Last summer, my family was visiting my grandmother in her apartment in Vermont, and she was going through her old high school yearbook with myself and my brothers, telling us all about how she was in charge of finding sponsors and formatting the advertisements. It’s something my grandmother and I share, that appreciation of good formatting and the solidly-written word, and the conversation turned to how current technology makes her old job easier than ever. I don’t know how the topic turned to it, but my brother proudly told my grandmother about this wonderful plugin called “AdBlock,” wherein you don’t have to look at advertisements online anymore because the program filters them out. Aghast, my grandmother said to him, “That’s awful.” As someone who vehemently refuses to download AdBlock, I cannot help but agree.
Don’t get me wrong. I have a love/hate relationship with ads, and every so often, YouTube does something super annoying like adding advertisements to the ends of videos or playing two unskippable ads one after the other. And I grit through it because there’s nothing else really to do but sit and wait for the main attraction to arrive. Sometimes I get ads for magical psychological tricks that can science a woman into falling in love with me, or lingerie for plus-size women despite being a chronically underweight man. My favorite is when I get a Trump ad before listening to something by Matt Pless or Mischief Brew or some other anarcho-folk artist because, hey, I appreciate you wanting to buy my vote, hoss, but this video attracts the opposite of the people who would vote for you.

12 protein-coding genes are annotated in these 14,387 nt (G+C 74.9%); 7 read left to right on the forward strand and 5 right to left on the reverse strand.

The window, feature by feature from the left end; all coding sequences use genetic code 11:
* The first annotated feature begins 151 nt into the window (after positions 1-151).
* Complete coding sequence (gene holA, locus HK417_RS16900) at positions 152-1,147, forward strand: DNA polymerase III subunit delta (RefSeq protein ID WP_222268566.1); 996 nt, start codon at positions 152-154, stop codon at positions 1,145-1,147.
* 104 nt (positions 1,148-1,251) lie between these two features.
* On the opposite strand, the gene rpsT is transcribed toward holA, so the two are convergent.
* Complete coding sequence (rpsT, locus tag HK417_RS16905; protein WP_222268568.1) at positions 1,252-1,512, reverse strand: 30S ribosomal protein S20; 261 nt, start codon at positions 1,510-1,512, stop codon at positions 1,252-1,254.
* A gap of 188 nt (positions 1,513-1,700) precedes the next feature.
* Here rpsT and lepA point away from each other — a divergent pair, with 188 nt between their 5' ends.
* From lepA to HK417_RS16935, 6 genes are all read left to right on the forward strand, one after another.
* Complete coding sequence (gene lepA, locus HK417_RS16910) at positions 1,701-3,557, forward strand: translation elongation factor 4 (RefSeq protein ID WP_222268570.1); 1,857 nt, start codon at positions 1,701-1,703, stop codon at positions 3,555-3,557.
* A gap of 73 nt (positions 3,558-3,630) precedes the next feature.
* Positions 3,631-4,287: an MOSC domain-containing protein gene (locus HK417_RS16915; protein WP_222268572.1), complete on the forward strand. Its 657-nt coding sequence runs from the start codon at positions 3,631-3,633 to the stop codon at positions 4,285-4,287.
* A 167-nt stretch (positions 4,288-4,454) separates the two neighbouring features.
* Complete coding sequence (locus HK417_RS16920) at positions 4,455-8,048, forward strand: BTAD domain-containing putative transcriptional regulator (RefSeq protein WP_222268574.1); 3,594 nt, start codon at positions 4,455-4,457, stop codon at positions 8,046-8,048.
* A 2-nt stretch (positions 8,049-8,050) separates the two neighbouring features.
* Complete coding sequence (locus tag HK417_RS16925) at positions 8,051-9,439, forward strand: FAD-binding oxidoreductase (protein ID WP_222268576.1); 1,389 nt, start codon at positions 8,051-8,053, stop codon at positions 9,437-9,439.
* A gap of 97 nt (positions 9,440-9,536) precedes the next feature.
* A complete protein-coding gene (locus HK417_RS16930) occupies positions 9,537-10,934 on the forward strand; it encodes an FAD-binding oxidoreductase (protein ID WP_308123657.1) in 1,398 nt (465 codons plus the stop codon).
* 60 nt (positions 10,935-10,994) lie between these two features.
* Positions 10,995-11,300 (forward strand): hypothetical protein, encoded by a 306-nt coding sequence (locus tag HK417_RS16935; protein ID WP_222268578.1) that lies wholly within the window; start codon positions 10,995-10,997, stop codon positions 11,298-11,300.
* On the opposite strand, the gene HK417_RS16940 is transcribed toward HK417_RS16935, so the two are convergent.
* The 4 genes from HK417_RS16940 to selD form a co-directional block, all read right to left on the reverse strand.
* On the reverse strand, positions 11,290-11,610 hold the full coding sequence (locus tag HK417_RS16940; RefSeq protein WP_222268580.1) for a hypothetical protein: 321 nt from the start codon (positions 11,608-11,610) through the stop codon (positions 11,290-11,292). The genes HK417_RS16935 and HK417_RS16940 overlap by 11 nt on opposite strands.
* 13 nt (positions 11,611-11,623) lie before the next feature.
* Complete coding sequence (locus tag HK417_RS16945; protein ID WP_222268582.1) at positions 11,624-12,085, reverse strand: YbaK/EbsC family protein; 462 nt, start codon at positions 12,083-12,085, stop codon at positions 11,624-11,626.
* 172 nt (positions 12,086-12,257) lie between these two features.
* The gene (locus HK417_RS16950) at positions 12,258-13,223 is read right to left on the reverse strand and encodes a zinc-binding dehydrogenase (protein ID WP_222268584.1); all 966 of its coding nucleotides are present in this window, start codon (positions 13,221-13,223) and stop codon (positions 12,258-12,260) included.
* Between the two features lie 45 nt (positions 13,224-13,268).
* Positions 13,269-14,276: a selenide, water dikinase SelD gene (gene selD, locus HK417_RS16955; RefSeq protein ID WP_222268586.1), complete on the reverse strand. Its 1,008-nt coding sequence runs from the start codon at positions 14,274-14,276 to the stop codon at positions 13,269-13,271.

I think my love of advertisement in virtual media stems from the fact that it makes so much art freely accessible to so many people. I did not have the ability to freely access the internet until I was fourteen years old. If I wanted to listen to Styx’s The Grand Illusion whenever I wanted, I would have to go to Borders (because, hey, blast from the past, Borders still existed back then) and purchase it on a CD. Now if I want to be underwhelmed by Styx, I can just type “Grand Illusion” into the YouTube search bar and voila! It’s there. Five to fifteen seconds of being advertised to, and then I’m free to listen to whatever the heck I want. The artists get their pennies per view, and I get my sick tunes.
Advertising on a virtual platform has opened up so many avenues for artists and educators to share their work. Watch any given Armchair Historian or Alternate History Hub video and you’ll realize that the majority of History YouTube is being subsidized by Raid: Shadow Legends and Nord VPN. Musicians don’t need to put their work behind a paywall because that cost is shifted onto the advertiser. That’s what I love the most about this system: I, as a content creator, will not have to put my work behind a paywall. I firmly believe that potent and meaningful art cannot be potent and meaningful if it is not freely available to wide swaths of the population. It’s why I didn’t care much for Hamilton until they put the full musical on Disney+ (but it’s still on thin ice because, let’s be honest, there wasn’t nearly enough Peggy in that musical). I love that I can be an artist in this day and age and not have to gatekeep my own work.
My grandmother used to work in marketing, and she is fully aware of the talent that goes into it. Anyone who’s seen Mad Men can agree that advertising isn’t entirely artless, and I can appreciate the thought that goes into trying to get me to spend money I don’t have or a vote I don’t want to give to someone. At the end of the day, what matters is that the artists get paid.